Add like
Add dislike
Add to saved papers

Hormonal contraceptive use after a first venous thrombotic event and the risk of recurrence in premenopausal women.

BACKGROUND: Extensive evidence is available on hormonal contraceptive (HC) use and the risk of a first venous thromboembolism (VTE) event. Despite recommendations to discontinue combined HC (CHC) use, some women continue or start its use after a first VTE.

OBJECTIVES: We aimed to evaluate the VTE recurrence risk associated with HC use in premenopausal women.

METHODS: Premenopausal women with a first VTE included in the Multiple Environmental and Genetic Assessment of Venous Thrombosis study between 1999 and 2004 were followed for a recurrence until 2010. Data on HC use were available through linkage to the Dutch Foundation for Pharmaceutical Statistics. The risk of recurrence was assessed 1) during anticoagulant therapy and 2) after cessation of anticoagulant therapy. Time-dependent Cox proportional hazards models were used to estimate hazard ratios (HRs) with 95% CIs adjusted for age and body mass index at baseline and thromboprophylaxis use during follow-up.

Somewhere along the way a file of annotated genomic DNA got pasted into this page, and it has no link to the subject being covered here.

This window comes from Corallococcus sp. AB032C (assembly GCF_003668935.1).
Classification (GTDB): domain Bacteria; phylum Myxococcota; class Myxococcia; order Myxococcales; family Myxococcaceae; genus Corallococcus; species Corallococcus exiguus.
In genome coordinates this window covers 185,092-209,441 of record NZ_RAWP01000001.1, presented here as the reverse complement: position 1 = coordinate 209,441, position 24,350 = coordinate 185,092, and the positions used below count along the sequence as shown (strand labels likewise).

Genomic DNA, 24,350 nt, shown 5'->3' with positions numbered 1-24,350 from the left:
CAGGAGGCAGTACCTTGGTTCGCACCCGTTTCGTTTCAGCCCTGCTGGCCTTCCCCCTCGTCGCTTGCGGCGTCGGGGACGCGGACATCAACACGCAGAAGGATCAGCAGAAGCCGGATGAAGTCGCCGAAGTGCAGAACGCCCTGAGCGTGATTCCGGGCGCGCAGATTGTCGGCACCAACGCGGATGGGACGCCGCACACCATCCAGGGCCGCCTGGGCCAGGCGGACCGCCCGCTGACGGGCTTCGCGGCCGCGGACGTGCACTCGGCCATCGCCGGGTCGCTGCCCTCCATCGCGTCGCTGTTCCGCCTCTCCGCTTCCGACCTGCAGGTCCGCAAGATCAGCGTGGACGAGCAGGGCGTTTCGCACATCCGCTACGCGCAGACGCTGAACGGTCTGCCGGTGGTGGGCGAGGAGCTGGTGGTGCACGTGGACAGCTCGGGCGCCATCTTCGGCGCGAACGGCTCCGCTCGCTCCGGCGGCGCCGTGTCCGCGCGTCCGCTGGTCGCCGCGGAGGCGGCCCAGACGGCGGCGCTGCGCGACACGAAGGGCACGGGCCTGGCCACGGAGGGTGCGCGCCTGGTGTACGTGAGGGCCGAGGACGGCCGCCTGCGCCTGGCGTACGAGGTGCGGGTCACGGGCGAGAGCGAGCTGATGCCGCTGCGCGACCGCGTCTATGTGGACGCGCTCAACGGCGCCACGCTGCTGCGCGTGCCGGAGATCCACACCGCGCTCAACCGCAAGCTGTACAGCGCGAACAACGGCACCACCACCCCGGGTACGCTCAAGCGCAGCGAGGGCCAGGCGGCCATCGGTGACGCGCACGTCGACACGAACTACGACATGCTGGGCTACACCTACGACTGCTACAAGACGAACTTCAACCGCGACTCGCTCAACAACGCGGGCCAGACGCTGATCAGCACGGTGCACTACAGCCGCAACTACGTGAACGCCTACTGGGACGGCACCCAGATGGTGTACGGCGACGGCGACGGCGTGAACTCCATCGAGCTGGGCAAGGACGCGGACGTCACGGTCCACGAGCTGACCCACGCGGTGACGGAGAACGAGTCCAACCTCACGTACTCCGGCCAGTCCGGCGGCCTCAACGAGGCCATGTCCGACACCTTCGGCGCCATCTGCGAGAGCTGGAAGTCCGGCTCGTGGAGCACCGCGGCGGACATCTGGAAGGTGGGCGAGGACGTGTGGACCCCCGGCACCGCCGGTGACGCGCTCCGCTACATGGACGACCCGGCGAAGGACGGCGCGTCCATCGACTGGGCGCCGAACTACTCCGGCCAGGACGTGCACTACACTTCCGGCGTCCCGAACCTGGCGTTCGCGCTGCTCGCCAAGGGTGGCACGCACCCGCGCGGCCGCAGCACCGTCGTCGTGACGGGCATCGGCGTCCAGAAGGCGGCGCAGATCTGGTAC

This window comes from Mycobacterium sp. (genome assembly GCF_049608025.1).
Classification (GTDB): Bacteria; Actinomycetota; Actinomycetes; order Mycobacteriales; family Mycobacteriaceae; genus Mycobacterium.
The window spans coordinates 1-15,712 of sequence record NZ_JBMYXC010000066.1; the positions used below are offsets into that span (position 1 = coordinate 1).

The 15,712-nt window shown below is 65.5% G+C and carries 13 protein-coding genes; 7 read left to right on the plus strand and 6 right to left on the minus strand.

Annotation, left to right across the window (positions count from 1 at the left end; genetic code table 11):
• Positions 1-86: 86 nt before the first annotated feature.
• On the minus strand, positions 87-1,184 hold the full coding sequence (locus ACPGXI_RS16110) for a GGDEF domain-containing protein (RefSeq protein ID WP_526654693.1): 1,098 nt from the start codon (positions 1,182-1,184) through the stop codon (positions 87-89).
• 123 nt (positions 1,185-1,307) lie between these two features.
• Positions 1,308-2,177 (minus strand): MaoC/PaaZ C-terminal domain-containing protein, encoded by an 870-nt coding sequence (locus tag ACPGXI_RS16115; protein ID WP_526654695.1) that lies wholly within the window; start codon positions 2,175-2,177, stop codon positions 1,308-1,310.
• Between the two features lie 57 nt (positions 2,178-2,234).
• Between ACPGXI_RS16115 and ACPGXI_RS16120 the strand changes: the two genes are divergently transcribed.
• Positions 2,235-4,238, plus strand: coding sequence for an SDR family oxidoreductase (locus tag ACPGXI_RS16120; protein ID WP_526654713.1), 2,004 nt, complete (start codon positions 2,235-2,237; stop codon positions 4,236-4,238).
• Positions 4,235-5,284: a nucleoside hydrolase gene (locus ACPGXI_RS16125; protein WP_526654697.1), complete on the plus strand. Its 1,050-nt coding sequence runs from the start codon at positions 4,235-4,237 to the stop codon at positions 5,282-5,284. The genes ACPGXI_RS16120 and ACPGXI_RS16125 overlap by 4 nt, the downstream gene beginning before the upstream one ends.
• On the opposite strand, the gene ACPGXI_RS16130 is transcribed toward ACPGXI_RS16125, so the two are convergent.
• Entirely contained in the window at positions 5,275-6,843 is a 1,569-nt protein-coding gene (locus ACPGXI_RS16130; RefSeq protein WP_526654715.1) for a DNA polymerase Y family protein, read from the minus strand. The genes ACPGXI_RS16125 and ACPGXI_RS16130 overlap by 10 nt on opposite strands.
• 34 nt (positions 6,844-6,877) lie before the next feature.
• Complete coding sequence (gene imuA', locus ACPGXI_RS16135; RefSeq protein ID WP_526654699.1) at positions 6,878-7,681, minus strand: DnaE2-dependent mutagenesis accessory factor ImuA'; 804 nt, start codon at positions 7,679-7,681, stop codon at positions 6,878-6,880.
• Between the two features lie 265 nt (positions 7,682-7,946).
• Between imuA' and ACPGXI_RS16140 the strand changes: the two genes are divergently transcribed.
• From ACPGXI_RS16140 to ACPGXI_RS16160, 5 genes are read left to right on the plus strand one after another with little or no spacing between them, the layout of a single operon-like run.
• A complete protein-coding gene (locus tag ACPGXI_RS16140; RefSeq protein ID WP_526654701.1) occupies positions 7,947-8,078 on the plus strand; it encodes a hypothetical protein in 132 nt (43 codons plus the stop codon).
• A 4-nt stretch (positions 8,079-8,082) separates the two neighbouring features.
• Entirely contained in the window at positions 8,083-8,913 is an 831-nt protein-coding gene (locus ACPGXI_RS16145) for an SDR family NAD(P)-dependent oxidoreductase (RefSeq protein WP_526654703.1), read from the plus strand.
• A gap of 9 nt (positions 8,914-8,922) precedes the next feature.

RESULTS: Six hundred fifty women were uniquely linked and followed for a total of 3538 person-years (median, 6.1 years), during which 57 VTE recurrences occurred. Five occurred (8.8%) during anticoagulation treatment, with no clear risk difference for CHC use vs nonuse (HR, 0.8; 95% CI, 0.1-8.2). After anticoagulation cessation, CHC use was associated with a 2.4-fold higher risk of recurrence (HR, 2.4; 95% CI, 1.2-5.0) compared with nonuse. Recurrence risk for levonorgestrel-releasing intrauterine device use was similar to that for nonuse (HR, 0.9; 95% CI, 0.3-3.1).

CONCLUSION: CHC use after a first VTE is safe during anticoagulant use but substantially increases the risk of a recurrent VTE event in absence of anticoagulant use. This study adds to the evidence regarding the use of a levonorgestrel-releasing intrauterine device as a safe alternative.

Full text links

We have located links that may give you full text access.
Can't access the paper?
Try logging in through your university/institutional subscription. For a smoother one-click institutional access experience, please use our mobile app.

Related Resources

For the best experience, use the Read mobile app

Mobile app image

Get seemless 1-tap access through your institution/university

For the best experience, use the Read mobile app

All material on this website is protected by copyright, Copyright © 1994-2024 by WebMD LLC.
This website also contains material copyrighted by 3rd parties.

By using this service, you agree to our terms of use and privacy policy.

Your Privacy Choices Toggle icon

You can now claim free CME credits for this literature searchClaim now

Get seemless 1-tap access through your institution/university

For the best experience, use the Read mobile app